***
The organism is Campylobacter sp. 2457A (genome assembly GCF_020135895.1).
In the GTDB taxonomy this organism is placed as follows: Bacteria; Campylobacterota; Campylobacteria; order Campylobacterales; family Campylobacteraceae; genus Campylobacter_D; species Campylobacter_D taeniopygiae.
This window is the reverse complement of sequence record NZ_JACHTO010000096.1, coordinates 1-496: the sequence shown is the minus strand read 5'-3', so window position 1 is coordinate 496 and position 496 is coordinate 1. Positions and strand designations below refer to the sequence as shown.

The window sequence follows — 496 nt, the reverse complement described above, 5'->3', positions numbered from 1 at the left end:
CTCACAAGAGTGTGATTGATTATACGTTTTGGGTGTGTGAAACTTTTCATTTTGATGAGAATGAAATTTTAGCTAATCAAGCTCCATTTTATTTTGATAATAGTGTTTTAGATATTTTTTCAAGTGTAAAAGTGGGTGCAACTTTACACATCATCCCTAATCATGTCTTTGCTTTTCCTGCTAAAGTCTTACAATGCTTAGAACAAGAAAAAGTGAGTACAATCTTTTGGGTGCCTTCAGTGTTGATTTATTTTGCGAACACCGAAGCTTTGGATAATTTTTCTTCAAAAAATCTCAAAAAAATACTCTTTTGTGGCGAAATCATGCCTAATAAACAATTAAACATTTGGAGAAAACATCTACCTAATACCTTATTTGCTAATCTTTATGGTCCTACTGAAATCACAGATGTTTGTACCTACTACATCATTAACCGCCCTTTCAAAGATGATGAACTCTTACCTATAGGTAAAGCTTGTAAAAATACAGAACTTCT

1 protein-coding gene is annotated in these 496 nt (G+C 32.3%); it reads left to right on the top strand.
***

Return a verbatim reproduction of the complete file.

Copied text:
The organism is Campylobacter sp. 2457A (genome assembly GCF_020135895.1).
In the GTDB taxonomy this organism is placed as follows: Bacteria; Campylobacterota; Campylobacteria; order Campylobacterales; family Campylobacteraceae; genus Campylobacter_D; species Campylobacter_D taeniopygiae.
This window is the reverse complement of sequence record NZ_JACHTO010000096.1, coordinates 1-496: the sequence shown is the minus strand read 5'-3', so window position 1 is coordinate 496 and position 496 is coordinate 1. Positions and strand designations below refer to the sequence as shown.

The window sequence follows — 496 nt, the reverse complement described above, 5'->3', positions numbered from 1 at the left end:
CTCACAAGAGTGTGATTGATTATACGTTTTGGGTGTGTGAAACTTTTCATTTTGATGAGAATGAAATTTTAGCTAATCAAGCTCCATTTTATTTTGATAATAGTGTTTTAGATATTTTTTCAAGTGTAAAAGTGGGTGCAACTTTACACATCATCCCTAATCATGTCTTTGCTTTTCCTGCTAAAGTCTTACAATGCTTAGAACAAGAAAAAGTGAGTACAATCTTTTGGGTGCCTTCAGTGTTGATTTATTTTGCGAACACCGAAGCTTTGGATAATTTTTCTTCAAAAAATCTCAAAAAAATACTCTTTTGTGGCGAAATCATGCCTAATAAACAATTAAACATTTGGAGAAAACATCTACCTAATACCTTATTTGCTAATCTTTATGGTCCTACTGAAATCACAGATGTTTGTACCTACTACATCATTAACCGCCCTTTCAAAGATGATGAACTCTTACCTATAGGTAAAGCTTGTAAAAATACAGAACTTCT

1 protein-coding gene is annotated in these 496 nt (G+C 32.3%); it reads left to right on the top strand.